Further escalating Turkish rhetoric against Greece, on Sunday, Erdogan warned that Turkish missiles could hit Athens if its neighbor doesn’t “stay calm.”
“Now we have started to make our own missiles,” the Turkish President said during a speech on Sunday in Samsun in northern Turkey. “Of course, this production scares the Greeks. When you say ‘Tayfun,’ the Greek gets scared and say, ‘It will hit Athens.’ Well, of course, it will.”
Tayfun, which is Turkish for “typhoon” is a short-range ballistic missile developed by Turkey. The missile, which was test-fired in October over the Black Sea and hit a target at a distance of about 560 kilometers, a range more than double that of the current missiles in Turkey’s arsenal.
“If you don’t stay calm, if you try to buy something [to arm yourself] from here and there, from America to the islands, a country like Turkey will not be a bystander,” Erdogan added. “It has to do something.”
First warning by Erdogan that Turkey could hit Greece with missiles
This is not the first time Erdogan threatened Greece with a missile strike. In early November, he claimed that the newly-tested ballistic missile has “Athens within its range.”
In speaking during a joint live broadcast on the ATV and Haber channels, Erdogan referred to the Tayfun, claiming that it has frightened Greece.
“The range of 561 kilometers (348.56 miles) is to be extended further…Of course, these 561 kilometers started to frighten the Greeks because Athens is completely within its range, [and] they gave a red alert,” the Daily Sabah quoted him as saying.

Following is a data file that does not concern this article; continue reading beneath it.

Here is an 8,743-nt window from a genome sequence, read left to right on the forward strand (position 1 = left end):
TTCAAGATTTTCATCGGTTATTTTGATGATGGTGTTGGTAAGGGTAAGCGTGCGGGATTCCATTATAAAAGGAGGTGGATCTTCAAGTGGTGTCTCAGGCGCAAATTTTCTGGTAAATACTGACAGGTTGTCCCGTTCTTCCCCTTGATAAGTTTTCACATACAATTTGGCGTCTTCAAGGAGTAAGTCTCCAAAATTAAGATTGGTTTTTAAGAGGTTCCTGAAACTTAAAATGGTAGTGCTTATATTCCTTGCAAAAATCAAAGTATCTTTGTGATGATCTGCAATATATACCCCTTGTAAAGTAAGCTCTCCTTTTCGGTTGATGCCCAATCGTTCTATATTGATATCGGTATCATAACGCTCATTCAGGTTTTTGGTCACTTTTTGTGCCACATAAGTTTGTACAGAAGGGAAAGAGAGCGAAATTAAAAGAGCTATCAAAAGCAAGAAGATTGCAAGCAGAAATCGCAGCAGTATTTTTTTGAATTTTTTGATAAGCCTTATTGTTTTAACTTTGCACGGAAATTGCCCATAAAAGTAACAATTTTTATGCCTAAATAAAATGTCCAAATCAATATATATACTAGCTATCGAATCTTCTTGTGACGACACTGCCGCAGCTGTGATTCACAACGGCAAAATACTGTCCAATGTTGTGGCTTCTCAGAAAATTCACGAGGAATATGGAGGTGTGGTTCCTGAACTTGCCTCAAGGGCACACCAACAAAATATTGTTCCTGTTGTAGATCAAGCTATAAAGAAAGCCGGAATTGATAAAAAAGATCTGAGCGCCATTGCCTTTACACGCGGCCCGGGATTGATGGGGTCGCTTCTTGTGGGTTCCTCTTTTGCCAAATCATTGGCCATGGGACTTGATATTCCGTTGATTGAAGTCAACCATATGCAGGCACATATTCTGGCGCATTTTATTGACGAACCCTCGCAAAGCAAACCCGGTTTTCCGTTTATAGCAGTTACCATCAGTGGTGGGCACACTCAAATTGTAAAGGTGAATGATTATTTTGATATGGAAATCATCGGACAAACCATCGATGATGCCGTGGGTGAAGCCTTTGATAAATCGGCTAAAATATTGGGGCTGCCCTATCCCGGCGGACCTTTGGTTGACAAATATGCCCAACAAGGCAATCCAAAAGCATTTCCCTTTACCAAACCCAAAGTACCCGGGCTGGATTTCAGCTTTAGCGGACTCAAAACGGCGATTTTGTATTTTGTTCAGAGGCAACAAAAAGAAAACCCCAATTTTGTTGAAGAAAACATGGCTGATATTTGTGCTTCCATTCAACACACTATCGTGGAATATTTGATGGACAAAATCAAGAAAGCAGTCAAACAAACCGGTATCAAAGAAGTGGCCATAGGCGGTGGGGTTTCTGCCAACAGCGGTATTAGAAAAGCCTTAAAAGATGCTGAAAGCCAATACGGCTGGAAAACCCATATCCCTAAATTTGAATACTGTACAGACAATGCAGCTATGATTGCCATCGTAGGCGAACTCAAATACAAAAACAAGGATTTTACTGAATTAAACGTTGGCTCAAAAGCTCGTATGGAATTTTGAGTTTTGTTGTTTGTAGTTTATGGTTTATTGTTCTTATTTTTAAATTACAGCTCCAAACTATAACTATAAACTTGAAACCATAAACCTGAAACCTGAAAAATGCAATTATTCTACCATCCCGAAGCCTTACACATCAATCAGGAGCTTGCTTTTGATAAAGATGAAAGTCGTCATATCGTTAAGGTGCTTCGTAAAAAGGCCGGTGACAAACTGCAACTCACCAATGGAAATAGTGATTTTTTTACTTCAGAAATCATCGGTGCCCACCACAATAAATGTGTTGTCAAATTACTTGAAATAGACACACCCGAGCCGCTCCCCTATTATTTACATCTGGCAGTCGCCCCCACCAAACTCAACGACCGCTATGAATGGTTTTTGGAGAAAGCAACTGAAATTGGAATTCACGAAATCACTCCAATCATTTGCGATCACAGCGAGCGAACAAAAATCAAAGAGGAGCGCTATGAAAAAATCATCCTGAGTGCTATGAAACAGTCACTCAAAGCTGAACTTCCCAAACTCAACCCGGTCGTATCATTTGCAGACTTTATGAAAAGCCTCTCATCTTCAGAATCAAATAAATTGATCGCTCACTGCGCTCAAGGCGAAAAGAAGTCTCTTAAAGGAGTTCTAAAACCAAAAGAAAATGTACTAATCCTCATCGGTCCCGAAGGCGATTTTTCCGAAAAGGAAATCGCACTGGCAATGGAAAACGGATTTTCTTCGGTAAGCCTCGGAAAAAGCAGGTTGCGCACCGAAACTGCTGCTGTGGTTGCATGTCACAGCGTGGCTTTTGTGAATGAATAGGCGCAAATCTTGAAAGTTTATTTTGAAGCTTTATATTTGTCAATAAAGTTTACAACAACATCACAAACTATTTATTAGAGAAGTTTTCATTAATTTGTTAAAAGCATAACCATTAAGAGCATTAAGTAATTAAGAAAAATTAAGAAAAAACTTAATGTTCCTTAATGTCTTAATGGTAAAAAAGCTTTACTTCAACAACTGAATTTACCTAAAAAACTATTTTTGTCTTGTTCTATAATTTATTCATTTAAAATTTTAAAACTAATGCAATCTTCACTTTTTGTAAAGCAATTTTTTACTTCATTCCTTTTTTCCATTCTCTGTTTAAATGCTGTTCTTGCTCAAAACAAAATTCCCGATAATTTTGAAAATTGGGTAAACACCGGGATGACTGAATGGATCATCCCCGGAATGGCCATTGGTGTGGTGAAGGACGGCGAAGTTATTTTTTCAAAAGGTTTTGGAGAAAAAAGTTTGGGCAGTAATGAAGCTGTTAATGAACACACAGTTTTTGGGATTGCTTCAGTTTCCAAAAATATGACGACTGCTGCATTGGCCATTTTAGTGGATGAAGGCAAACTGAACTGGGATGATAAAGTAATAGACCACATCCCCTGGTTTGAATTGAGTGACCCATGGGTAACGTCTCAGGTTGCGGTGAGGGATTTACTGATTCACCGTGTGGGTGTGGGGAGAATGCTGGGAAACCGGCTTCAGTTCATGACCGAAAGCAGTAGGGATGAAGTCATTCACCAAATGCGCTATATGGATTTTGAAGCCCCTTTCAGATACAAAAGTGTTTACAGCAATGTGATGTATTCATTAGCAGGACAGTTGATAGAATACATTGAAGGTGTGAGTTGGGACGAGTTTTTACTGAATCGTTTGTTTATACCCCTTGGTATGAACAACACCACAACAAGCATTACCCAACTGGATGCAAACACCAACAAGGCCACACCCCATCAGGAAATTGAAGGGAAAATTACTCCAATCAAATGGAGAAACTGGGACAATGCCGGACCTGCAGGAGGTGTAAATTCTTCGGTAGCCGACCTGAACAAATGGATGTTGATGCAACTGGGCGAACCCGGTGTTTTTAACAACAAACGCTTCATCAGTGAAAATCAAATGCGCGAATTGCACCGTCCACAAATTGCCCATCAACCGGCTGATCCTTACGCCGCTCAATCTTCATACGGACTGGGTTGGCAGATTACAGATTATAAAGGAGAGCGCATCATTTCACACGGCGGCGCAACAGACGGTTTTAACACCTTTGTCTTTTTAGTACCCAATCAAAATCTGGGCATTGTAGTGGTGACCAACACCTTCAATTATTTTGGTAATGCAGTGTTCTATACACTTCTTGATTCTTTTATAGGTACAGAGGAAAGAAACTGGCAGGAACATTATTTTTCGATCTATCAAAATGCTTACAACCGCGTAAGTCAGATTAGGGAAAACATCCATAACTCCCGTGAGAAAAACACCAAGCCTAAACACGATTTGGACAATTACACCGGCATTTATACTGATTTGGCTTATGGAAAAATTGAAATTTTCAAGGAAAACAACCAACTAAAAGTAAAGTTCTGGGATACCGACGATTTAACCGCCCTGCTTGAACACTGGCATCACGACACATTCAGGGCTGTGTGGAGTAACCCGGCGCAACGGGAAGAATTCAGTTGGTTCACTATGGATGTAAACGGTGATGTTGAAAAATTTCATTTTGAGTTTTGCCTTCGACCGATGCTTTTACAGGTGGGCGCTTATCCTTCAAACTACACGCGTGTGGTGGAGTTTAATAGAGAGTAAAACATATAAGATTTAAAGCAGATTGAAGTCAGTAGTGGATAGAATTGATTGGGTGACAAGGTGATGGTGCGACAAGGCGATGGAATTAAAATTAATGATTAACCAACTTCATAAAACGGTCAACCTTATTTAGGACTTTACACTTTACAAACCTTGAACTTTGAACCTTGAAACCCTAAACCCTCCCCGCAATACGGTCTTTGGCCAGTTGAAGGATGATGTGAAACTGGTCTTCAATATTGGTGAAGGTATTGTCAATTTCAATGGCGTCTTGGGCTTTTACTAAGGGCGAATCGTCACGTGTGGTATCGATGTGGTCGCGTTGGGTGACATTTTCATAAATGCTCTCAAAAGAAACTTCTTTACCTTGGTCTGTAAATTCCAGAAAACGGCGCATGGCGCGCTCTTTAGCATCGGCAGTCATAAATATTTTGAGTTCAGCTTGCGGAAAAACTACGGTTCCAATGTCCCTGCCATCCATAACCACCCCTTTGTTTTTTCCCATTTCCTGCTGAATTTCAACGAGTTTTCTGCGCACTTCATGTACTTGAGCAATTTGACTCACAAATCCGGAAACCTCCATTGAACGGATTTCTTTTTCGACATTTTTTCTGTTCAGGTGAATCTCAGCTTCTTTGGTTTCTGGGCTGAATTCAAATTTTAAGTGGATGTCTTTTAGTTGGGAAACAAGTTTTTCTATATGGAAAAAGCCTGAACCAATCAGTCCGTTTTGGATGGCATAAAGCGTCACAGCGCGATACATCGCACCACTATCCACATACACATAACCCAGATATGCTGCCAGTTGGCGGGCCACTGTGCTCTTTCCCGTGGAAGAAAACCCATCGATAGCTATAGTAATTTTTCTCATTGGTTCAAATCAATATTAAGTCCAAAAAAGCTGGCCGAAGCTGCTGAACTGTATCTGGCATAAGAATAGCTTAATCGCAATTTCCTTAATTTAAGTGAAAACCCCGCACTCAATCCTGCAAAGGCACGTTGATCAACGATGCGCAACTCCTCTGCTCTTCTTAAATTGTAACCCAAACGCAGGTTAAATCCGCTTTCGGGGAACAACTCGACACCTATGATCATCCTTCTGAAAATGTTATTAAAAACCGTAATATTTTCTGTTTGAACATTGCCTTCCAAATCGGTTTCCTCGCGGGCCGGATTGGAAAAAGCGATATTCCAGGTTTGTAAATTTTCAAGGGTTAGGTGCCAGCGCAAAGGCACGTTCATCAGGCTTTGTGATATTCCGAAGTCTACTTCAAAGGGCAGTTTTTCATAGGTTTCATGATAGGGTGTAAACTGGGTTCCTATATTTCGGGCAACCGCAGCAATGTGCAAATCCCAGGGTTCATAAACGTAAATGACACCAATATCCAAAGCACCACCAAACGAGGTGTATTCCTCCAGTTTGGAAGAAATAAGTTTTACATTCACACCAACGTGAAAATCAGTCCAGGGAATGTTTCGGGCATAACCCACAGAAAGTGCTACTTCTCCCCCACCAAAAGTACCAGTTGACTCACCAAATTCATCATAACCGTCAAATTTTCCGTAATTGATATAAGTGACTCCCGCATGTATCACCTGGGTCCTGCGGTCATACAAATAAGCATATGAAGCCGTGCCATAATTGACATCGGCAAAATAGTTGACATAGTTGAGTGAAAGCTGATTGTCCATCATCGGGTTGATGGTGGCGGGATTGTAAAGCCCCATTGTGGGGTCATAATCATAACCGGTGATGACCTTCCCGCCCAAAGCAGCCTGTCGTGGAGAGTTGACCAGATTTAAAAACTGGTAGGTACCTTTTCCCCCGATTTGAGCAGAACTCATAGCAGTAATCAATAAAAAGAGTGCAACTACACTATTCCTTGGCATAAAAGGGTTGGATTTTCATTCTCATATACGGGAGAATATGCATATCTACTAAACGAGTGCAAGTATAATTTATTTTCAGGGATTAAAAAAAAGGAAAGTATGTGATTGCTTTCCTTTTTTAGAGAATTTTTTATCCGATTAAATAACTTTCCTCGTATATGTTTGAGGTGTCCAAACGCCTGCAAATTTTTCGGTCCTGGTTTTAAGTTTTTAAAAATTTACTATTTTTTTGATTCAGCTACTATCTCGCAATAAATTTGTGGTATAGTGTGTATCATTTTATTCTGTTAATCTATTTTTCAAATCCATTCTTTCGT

Turkey has stepped up its rhetoric against Greece in recent months amid what Ankara sees as a growing military buildup on the Greek Aegean islands close to Turkey’s coastline. In a repeated, thinly veiled threat, Erdogan has said, “We can come down suddenly one night when the time comes.”
Last week, Turkish Foreign Minister Mevlut Cavusoglu warned Greece to stop militarizing the Aegean islands. Otherwise, Ankara will take the necessary steps on the ground.
“Either Greece takes a step back and abides by agreements, or we will do what is necessary,” he stated.
Last week, Greece reacted to what it called “repeated threats of war” by Turkey.
“The statements made by Turkish officials on the demilitarization of the Aegean islands have been repeatedly rejected in their entirety on the basis of a series of arguments, which are also contained in the relevant letters that Greece has sent to the UN Secretary-General,” the Foreign Ministry in Athens stated.